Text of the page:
It’s the Economy that’s Greasing the Skids

Investor’s first read Daily edge before the open

DJIA: 17,757
S&P 500: 2,077
Nasdaq  Comp.: 5,013
Russell 2000: 1,256

Thursday, Jul 2, 2015   9:02 a.m.


     Once the Greek dilemma is history, the direction of the market will once again be based on the rebound in the U.S. economy and timing of a Fed increase in interest rates the first in seven years.


      Trading should be mixed, even light today as some traders stretch a 3-day holiday into four.  With stock prices off Tuesday’s correction lows some may wish to lighten up  in face of the uncertain outcome of the joust between Greece and the Euroroup.

      Then too, there may be sellers today who were not impressed with the two-day rebound and fact the broad-based S&P 500 broke down through its 50-day moving average, which is used by technicians as a benchmark (of sorts).

      Soooo, we are looking at a stock market that continues to fluctuate sideways in a 5-month trading range without the momentum to breakout in one direction or another.

      Right now the DJIA and S&P 500 are trading at the low end of this range where new negatives would break it out on the downside. If the negative was big enough, a nasty correction would follow.  Otherwise, a breakout would be short and bitter sweet with a big surge following.

      There are always several balls up in the air in this business, any one can come down to change the direction of stock prices. The Fed always has this clout. Energy prices can turn stocks up or down, the US dollar, as well. International conflicts haven’t had much influence.

      Perhaps the biggest swing factor is whether the U.S. economy can rebound.  Obviously failure to do so would prompt heavy selling.  While a robust rebound would increase the odds of  a Fed increase in its benchmark interest rate from essentially “zero” that shouldn’t be good reason for selling, but who knows how the Street’s computers are programmed ?  It would signal a change in Fed policy and suggest further increases in interest rates, raising fears of a negative impact on the economy’s growth. Even so, the economy should be able to grow (and stock market thrive) with interest rates  higher levels.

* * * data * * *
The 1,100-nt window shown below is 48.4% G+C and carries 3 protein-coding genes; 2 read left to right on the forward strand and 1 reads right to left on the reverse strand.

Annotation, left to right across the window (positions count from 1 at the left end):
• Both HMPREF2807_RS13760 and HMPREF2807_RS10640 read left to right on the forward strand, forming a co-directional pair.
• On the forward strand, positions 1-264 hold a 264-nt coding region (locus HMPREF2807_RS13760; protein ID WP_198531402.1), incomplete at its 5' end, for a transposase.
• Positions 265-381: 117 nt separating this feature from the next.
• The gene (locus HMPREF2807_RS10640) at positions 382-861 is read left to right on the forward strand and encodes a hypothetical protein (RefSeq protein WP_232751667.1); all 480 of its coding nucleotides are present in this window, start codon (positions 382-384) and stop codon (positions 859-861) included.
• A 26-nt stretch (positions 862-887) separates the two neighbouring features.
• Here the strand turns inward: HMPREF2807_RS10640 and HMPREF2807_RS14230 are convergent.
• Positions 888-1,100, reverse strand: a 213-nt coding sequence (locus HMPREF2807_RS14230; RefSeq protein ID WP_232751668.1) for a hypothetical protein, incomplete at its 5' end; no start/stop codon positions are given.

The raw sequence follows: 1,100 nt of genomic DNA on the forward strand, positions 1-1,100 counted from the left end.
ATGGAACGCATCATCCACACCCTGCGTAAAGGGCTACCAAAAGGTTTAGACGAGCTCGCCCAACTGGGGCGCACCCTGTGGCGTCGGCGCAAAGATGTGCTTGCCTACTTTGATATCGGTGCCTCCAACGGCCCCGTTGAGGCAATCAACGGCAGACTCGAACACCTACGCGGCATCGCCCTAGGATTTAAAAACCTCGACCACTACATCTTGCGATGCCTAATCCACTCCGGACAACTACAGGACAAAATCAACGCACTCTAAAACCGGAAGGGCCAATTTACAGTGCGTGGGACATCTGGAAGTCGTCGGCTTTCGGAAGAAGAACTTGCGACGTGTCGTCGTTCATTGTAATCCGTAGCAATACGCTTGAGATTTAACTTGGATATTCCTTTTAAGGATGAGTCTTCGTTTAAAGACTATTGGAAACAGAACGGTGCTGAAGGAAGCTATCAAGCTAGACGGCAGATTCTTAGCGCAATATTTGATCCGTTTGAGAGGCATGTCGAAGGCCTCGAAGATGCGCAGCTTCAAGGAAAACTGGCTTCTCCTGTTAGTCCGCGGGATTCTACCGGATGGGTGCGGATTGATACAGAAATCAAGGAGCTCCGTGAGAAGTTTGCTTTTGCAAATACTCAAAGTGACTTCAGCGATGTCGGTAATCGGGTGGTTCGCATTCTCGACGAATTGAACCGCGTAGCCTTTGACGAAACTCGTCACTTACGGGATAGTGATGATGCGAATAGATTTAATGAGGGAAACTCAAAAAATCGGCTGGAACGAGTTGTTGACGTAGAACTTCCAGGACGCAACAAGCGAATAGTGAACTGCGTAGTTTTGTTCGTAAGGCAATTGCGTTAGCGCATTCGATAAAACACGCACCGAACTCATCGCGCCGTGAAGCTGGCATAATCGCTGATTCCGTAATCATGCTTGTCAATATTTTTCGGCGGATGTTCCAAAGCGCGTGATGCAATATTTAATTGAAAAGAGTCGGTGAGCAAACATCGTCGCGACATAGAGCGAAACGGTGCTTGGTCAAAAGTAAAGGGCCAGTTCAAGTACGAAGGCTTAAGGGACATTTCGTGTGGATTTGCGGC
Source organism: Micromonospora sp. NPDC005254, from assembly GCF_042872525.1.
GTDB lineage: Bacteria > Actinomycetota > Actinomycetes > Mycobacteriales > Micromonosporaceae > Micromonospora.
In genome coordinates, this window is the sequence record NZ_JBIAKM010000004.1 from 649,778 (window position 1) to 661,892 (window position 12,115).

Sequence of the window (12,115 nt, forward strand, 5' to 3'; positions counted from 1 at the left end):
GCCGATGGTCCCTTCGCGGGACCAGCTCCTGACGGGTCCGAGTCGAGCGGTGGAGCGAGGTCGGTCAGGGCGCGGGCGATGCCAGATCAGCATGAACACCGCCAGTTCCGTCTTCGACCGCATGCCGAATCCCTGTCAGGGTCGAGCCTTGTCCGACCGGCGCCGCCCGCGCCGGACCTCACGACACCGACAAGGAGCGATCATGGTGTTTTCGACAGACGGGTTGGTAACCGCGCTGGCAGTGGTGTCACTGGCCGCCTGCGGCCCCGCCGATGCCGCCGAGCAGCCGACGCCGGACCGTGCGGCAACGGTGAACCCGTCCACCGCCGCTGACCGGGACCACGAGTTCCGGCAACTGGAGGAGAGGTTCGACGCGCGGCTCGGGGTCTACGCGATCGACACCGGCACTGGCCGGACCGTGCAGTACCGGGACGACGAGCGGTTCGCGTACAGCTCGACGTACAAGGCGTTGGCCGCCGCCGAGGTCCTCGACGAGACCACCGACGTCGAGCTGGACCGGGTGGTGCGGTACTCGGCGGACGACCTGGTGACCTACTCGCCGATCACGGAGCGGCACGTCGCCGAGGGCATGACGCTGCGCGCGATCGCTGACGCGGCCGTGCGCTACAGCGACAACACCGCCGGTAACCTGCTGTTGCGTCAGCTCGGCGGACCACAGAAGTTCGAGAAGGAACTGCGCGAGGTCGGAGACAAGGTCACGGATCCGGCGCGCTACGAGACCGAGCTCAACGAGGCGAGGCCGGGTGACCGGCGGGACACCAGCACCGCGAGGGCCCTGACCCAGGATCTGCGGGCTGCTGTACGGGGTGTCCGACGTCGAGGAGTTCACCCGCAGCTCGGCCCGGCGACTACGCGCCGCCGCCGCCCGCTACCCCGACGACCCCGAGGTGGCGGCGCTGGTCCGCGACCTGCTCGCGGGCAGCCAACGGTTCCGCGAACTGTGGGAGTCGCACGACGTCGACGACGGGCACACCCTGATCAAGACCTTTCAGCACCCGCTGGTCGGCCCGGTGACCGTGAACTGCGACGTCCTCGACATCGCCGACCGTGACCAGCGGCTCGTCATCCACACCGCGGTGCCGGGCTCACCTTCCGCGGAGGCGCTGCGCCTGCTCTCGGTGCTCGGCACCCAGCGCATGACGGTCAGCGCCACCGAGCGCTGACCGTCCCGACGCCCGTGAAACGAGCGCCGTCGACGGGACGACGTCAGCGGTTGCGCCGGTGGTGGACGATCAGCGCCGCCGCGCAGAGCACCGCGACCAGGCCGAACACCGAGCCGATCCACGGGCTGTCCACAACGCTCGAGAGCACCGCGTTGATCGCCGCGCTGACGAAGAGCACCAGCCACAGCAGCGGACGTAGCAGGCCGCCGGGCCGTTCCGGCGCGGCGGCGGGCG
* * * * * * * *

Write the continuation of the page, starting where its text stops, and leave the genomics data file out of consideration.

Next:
A good night’s sleep tops all, suggesting a reasonable cash reserve cushioning a portfolio from a sudden decline, but also arming the investor with buying power in the event the market declines to attractive levels.

       Aggressive traders may want to selectively do some buying in here and especially if stocks drop prior to the long weekend.

UPSIDE:     The market needs to cross DJIA 17,802; S&P 500: 2,083 and Nasdaq Comp.: 5,039 to give the bulls a shot at a big day. Do that, and I can see DJIA: 17,849; S&P 500: 2,087; Nasdaq Comp.:5,043.

DOWNSIDE:     A drop below DJIA 17,648; S&P 500: 2,063; Nasdaq Comp.:4,980 would be disturbing without an immediate rebound.



      The guessing game continues – Will the Fed bump interest rates up in September, or later ?

      Obviously, their decision will key on the strength of the U.S. economy where housing is taking the lead and now consumer expectations are soaring.

      Today brought the ADP Employment Report with 237,000 new hires, to be followed by the PMI Mfg. (9:45), ISM Mfg. (10:00), Construction Spend (10:00). Thursday we get Jobless Claims and the Employment Situation reports (8:30), and Factory Orders 10:00).

      Manufacturing has lagged. Any pickup and “interest rate bump” hits headlines.


My Technical Analysis of the 30 DJIA Companies:  

On occasion, I technically analyze each of the 30 DJIA stocks  for a reasonable risk, a more extreme risk, and an upside potential over the near-term. I add the results of each, then divide by the DJIA “divisor” (0.1498588) to get the DJIA for those levels.
     As of  June 26 a reasonable risk is 17,837; a more extreme risk is 17,650 The upside potential is has dropped with the market’s inability to follow through last week and is now 18,270.  


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-Stock market bubble – China
Q2 earnings for some companies will suffer from U.S. dollar’s strength and plunge in oil prices.
-Market still keyed on the Fed and it’s first bump up in interest rates, which with a slight softening in recent economic reports looks like it may happen later rather than sooner.
Recent strength in employment and housing industry shifting concern from a weakening in the U.S. economy to enough strength to prompt an early bump up in interest rates.

Note: Source of economic data

For a weekly economic calendar and good recap of  indicators, go to


George Brooks
Investor’s first read
A Game-On Analysis, LLC publication


Investor’s first read, is a Game-On Analysis, LLC publication for which George Brooks is sole owner, manager and writer.  Neither Game-On Analysis, LLC, nor George  Brooks  is  registered as an investment advisor.  Ideas expressed herein are the opinions of the writer, are for informational purposes, and are not to serve as the sole basis for any investment decision. References to specific securities should not be construed  as particularized or as investment advice as recommendations that you or any investors purchase or sell these securities on their own account. Readers are expected to assume full responsibility for conducting their own research pursuant to investment in keeping with their tolerance for risk











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